In 1964, The Sunday Mirror printed allegations about a ‘homosexual relationship’ between ‘a prominent peer’ and ‘a leading thug in the London underworld’. They were alleged to have attended parties in Mayfair and Brighton which were also attended by clergymen and lawyers.
Although he wasn’t named in the original article, or in any of the subsequent Daily Mirror articles, Lord Boothby wrote to the Times to say he had returned from his holiday to find London ‘seething with rumours’ about him.
This led to ‘an unqualified apology’ on the front page of the Sunday Mirror, and an announcement that IPC ,the publishers of both the Sunday Mirror and the Daily Mirror, had agreed to pay Lord Boothby £40,000 as compensation. £40,000 was a colossal sum in 1964, equivalent to around £1 million today.
This resulted in Boothby’s private affairs being kept out of the newspapers for the rest of his life. The un-named ‘gangster’ was Ronnie Kray, and the scandal also resulted in the Kray twins’ protection racket going un-investigated for another 5 years.
There are obvious parallels with another recent British scandal, which resulted in a Lord (who also wasn’t named) receiving, with astonishing speed, a huge sum of money and a public apology. Would an ordinary member of the public have received the same treatment if they were wrongly accused?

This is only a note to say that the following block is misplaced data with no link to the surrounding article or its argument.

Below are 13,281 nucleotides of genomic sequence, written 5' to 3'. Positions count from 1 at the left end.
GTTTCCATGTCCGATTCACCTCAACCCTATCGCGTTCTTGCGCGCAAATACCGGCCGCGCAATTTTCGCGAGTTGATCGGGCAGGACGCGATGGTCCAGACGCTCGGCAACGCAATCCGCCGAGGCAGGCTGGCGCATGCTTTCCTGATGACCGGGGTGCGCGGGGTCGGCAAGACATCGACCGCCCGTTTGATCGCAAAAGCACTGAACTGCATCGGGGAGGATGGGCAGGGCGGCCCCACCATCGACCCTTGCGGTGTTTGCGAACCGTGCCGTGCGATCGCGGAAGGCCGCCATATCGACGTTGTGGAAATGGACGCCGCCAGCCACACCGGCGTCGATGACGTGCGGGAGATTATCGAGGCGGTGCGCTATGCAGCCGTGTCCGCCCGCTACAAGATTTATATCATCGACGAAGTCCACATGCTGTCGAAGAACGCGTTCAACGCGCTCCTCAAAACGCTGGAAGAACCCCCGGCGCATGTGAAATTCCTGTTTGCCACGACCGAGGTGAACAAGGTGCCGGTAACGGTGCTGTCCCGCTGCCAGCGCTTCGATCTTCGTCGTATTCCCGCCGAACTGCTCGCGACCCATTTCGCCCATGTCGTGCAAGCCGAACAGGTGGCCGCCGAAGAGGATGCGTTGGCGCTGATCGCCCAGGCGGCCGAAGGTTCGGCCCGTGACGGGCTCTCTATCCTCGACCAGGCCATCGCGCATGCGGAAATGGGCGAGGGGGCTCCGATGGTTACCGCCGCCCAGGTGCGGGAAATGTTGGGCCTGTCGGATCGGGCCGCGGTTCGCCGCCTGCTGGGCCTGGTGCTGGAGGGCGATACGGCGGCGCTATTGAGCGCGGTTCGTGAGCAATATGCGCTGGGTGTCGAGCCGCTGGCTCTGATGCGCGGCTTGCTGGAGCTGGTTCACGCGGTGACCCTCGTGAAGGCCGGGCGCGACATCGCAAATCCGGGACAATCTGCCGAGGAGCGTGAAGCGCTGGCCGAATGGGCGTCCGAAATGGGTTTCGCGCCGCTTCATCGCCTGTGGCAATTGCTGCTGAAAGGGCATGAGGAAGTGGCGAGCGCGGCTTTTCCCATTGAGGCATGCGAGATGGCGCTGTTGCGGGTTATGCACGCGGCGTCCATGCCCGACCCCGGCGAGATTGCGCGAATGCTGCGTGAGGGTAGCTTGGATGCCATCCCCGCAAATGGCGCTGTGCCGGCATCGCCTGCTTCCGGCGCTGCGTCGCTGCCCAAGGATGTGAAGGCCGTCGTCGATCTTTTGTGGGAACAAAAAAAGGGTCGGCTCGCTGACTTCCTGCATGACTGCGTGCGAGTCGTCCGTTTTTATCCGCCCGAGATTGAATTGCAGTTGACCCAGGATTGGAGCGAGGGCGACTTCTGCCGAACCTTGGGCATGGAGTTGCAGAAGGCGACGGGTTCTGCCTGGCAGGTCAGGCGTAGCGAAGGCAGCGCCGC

Another consequence of the Lord Boothby scandal was a change in government policy on prosecuting adult men for homosexual practices. This announcement came just 4 days after the scandal broke in the Sunday Mirror. Although the Conservatives had several times voted against legalising homosexuality, they suddenly changed their tune when Establishment figures became the target of blackmailers. They hadn’t given a second thought to ordinary gay men previously, but it suddenly became a pressing issue, although the Director of Public Prosecutions, Sir Norman Skelhorn, denied that the issues were linked.
It’s also rumoured that young boys were sexually abused at the parties attended by Lord Boothby, clergymen and lawyers, and that a Labour MP called Tom Driberg was also in attendance. After the huge payout to Boothby, the British press would have been too scared to go anywhere near this story. Similarly, in 2013 the British press are too scared to report on Elm Guest House in case any prominent people are identified and then sue for damages.
Please also read this Independent article, The PM, the peer, and the gay gangster
For more information on how the British Establishment looks after its own, read The Dirt Book: How the sexual abuse of children is used for political gain
Sunday Mirror, July 12 1964